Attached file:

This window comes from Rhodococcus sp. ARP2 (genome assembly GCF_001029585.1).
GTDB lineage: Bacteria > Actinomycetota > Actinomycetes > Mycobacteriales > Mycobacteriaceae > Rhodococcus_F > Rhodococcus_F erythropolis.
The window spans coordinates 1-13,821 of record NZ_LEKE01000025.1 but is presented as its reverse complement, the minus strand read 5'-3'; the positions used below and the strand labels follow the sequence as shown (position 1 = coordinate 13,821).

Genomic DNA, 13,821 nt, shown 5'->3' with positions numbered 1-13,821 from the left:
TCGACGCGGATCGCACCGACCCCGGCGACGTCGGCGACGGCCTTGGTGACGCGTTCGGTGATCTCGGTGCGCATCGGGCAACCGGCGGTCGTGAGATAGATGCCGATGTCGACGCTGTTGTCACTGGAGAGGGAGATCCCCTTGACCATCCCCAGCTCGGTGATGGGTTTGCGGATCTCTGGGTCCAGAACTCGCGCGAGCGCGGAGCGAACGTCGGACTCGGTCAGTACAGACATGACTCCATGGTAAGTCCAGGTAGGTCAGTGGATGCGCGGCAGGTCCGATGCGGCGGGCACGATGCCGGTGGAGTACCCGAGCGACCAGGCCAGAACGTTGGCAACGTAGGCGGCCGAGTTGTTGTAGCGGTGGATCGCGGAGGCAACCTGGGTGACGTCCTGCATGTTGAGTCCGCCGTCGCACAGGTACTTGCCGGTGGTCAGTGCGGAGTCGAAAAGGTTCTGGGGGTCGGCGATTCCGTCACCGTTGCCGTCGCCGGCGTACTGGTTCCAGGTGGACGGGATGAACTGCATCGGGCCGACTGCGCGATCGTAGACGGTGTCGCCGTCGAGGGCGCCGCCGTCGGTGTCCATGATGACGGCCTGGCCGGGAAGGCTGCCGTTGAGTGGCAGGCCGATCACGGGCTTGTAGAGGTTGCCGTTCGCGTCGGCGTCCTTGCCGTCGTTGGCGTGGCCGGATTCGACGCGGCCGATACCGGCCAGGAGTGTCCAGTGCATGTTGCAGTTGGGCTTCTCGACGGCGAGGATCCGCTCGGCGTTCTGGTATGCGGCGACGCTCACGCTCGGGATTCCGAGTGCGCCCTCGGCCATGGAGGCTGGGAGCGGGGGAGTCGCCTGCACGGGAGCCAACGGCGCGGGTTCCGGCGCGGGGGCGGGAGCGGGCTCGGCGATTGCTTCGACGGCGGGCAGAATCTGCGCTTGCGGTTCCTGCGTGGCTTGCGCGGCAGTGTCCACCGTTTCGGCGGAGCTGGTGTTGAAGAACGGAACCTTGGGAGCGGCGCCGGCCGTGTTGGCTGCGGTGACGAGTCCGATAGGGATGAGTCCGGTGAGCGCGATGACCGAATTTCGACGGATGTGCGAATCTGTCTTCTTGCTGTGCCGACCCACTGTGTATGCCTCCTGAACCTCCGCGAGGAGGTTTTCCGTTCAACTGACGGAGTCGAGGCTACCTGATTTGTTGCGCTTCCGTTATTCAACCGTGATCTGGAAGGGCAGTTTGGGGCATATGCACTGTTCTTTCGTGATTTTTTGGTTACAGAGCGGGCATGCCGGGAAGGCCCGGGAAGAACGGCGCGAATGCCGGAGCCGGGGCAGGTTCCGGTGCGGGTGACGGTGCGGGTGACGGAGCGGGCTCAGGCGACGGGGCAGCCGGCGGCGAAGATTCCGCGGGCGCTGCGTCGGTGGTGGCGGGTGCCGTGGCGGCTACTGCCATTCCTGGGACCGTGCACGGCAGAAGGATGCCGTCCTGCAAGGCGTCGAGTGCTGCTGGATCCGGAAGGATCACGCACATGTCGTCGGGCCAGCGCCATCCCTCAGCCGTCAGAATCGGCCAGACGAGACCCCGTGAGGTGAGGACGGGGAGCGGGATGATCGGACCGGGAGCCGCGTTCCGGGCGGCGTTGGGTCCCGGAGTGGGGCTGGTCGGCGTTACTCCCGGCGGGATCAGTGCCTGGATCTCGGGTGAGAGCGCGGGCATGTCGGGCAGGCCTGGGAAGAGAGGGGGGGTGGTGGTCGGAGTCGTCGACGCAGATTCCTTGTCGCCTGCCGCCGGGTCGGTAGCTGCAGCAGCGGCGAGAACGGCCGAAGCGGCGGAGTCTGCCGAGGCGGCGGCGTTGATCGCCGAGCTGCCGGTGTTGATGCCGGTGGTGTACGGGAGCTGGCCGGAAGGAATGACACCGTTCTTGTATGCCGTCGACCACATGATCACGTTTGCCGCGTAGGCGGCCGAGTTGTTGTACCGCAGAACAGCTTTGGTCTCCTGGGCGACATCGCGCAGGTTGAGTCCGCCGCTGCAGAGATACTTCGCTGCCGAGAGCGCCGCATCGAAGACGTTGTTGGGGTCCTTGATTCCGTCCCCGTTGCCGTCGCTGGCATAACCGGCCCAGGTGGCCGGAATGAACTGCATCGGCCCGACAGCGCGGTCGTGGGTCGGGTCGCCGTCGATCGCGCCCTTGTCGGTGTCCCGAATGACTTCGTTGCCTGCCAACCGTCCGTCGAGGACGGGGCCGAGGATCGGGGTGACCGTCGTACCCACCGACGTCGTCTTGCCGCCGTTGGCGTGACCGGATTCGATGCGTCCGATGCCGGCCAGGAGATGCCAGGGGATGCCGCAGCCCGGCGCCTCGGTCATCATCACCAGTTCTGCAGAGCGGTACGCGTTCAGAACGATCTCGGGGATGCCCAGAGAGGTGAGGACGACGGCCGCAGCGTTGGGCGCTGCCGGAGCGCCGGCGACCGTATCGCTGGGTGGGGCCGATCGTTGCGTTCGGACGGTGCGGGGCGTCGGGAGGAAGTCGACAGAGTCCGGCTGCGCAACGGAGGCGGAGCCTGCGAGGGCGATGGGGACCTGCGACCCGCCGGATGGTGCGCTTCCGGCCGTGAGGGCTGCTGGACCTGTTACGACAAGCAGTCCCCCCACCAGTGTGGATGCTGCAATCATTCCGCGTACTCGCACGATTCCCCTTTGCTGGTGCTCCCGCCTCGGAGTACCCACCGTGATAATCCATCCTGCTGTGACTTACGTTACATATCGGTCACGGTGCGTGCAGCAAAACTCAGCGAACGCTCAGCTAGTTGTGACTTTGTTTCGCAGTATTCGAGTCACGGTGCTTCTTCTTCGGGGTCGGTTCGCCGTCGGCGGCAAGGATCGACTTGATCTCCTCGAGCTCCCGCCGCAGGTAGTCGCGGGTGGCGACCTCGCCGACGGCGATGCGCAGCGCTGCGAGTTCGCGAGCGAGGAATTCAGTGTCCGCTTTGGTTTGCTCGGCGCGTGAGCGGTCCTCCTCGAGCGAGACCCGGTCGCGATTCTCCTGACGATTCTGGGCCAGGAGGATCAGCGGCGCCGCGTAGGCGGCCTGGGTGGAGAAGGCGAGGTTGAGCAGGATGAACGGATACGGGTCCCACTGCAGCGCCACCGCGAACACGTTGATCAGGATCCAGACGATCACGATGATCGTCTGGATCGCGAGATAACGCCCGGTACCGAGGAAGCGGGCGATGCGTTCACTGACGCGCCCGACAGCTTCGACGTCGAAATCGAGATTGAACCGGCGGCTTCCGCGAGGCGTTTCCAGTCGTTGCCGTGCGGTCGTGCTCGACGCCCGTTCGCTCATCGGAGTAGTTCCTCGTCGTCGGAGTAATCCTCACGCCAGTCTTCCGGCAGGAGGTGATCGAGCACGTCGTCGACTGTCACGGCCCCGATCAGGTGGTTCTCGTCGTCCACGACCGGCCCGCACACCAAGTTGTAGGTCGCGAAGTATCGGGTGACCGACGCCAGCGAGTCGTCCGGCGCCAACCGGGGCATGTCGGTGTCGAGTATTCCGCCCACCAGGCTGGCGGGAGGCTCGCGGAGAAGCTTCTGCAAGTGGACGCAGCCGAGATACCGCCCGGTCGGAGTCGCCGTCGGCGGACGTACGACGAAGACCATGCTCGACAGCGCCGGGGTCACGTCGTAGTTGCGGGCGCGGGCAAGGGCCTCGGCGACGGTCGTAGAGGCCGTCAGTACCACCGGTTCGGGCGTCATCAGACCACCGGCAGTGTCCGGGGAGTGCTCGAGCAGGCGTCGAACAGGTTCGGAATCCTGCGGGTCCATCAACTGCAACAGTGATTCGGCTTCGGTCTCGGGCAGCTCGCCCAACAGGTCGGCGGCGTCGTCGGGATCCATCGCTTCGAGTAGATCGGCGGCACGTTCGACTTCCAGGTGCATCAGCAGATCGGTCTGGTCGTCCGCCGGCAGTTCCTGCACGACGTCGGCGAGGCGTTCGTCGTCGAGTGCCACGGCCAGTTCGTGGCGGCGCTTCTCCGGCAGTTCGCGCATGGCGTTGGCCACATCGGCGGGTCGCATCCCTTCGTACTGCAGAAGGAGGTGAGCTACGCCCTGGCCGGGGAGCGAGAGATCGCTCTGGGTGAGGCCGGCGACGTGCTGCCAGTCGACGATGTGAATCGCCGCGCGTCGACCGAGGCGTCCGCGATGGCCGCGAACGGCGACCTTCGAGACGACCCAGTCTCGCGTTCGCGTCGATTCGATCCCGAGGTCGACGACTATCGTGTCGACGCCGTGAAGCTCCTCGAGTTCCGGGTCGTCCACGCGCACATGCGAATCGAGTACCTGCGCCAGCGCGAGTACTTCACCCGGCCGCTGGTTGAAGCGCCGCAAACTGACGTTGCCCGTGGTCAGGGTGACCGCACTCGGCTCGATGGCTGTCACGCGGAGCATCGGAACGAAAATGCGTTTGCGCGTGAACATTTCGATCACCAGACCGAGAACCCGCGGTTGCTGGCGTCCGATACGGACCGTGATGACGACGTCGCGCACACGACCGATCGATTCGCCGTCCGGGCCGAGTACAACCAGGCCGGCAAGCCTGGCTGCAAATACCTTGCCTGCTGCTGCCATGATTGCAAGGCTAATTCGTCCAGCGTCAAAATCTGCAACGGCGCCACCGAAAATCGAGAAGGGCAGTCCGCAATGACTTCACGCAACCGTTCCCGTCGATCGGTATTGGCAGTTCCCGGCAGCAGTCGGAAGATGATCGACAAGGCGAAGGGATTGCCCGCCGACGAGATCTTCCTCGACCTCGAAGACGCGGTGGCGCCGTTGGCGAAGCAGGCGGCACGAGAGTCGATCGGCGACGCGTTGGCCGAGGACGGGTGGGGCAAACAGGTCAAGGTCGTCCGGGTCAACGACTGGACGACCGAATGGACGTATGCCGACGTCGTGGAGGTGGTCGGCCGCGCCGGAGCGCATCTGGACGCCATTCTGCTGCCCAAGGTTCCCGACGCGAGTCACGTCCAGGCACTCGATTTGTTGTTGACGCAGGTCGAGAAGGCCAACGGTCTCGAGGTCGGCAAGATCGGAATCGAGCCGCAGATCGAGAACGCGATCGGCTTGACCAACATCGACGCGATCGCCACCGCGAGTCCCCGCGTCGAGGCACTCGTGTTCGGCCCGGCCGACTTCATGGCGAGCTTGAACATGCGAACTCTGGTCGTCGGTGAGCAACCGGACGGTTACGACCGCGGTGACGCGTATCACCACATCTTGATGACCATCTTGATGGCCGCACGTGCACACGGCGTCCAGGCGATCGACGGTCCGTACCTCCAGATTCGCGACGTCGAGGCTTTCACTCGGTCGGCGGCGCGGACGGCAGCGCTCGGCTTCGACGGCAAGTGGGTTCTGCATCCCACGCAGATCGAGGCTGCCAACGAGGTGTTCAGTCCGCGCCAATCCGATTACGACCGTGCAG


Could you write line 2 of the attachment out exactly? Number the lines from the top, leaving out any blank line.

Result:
GTDB lineage: Bacteria > Actinomycetota > Actinomycetes > Mycobacteriales > Mycobacteriaceae > Rhodococcus_F > Rhodococcus_F erythropolis.